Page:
January 18th 2024
New potent bisubtrate inhibitors of SARS-CoV-2 nsp14 N7-Methyltransferase

New potent bisubtrate inhibitors of SARS-CoV-2 nsp14 N7-Methyltransferase 

The CARE partner Aix-Marseille University (AMU), in collaboration with other research groups, has published two articles pertaining to the development of new bisubstrate inhibitors against the SARS-CoV-2 nsp14 (N7-guanine)-methyltransferase (N7-MTase). This enzyme, which catalyses the transfer of the methyl group from the S-adenosyl-L-methionine (SAM) cofactor to the N7-guanosine cap, plays a key role in the translation of viral RNA into proteins.

As a first step, AMU designed and synthetized nucleoside-derived inhibitors with the goal to improve interactions with the SARS-CoV-2 N7-MTase nsp14. In a biochemical assay, seven out of the 39 compounds showed remarkable double-digit nanomolar inhibitory activity against the N7-MTase nsp14. The three most potent inhibitors significantly stabilized nsp14 and the best inhibitor demonstrated high selectivity for nsp14 over human RNA N7-MTase.

Structure-Activity Relationship studies reveal an effective bisubstrate structure of the inhibitors, which occupy both the SAM-binding site and the cap RNA substrate binding site of the enzyme. Moreover, based on docking studies, the particular scaffold of these compounds interacts with two key conserved residues – Arg310 and Phe426 in SARS-CoV nsp14 – of the catalytic pocket that has been identified as critical for N7-MTase nsp14 activity and consequently for SARS-CoV-2 replication. Click here for the publication or here for a repository access.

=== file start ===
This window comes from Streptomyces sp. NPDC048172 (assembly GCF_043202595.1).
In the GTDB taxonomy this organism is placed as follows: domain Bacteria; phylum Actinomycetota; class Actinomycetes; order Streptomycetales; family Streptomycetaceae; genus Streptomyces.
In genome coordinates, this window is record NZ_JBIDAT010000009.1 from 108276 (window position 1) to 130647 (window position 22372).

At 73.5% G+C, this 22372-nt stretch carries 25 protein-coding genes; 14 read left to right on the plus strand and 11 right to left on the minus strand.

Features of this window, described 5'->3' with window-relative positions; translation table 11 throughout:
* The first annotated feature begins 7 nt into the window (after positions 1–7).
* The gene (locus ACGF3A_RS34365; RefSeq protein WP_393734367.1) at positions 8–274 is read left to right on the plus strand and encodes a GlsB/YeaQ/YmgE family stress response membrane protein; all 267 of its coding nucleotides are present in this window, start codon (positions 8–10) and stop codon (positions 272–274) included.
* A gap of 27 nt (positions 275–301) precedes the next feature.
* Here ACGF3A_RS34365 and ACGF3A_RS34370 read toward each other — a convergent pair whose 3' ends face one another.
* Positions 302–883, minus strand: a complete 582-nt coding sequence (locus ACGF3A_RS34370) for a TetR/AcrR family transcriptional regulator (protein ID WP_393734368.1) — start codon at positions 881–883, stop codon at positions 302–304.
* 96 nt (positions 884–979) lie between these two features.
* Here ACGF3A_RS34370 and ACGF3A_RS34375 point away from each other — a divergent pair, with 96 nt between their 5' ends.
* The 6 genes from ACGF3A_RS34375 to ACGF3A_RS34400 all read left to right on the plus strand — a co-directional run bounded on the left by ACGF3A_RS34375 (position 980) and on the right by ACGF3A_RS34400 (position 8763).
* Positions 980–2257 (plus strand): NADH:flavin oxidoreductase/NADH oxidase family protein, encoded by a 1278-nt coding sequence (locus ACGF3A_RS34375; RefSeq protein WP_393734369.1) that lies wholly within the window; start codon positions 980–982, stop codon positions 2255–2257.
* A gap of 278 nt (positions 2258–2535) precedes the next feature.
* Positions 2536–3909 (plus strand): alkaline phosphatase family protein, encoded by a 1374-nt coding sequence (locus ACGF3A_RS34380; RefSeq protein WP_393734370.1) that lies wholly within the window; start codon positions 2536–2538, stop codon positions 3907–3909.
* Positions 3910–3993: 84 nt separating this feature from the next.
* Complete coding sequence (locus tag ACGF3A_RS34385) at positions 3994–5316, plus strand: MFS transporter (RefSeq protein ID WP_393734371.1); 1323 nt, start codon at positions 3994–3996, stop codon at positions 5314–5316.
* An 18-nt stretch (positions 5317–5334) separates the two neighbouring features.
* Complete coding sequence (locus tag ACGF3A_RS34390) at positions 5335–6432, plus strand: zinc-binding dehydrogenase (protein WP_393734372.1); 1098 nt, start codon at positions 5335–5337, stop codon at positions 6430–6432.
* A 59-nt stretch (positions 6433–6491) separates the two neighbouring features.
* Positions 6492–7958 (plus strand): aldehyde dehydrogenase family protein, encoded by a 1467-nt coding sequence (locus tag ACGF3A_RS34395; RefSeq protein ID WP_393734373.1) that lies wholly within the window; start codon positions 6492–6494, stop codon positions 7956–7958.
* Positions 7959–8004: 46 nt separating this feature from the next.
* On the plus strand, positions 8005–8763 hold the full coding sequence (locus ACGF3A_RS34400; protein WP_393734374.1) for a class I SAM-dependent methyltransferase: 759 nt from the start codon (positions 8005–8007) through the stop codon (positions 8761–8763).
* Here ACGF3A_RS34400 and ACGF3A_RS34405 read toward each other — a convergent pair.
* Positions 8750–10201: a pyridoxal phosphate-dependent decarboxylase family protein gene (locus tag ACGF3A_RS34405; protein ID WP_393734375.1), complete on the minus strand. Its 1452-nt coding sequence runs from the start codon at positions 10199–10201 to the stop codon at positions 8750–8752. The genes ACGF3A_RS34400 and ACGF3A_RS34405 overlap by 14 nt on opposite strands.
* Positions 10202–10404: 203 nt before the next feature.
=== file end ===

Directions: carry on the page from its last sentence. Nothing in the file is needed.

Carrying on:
As a second step, a structure-guided drug design approach was applied to design a new series of inhibitors with the aim of increasing the interaction with the SAM binding pocket. 26 novel adenosine mimetics were synthesized with eight of them inhibiting the N7-MTases of coronaviruses with subnanomolar to nanomolar activity, while sparing the cognate human N7-MTase. Moreover, the best compounds inhibit SARS-CoV, SARS-CoV-2 and MERS-CoV nsp14 N7-MTase activity, three viruses which share a similar structure organisation of the nsp14 protein. Click here for the publication. The activity of the developed compounds remains at a moderate level in infected cells at this stage. We are currently analyzing the delivery of the compounds into cells, and work on the synthesis of prodrugs is also currently underway.

These promising results strengthen the emerging status of the N7-MTase nsp14 as a valid target for antiviral rational-designed pancoronavirus inhibitors.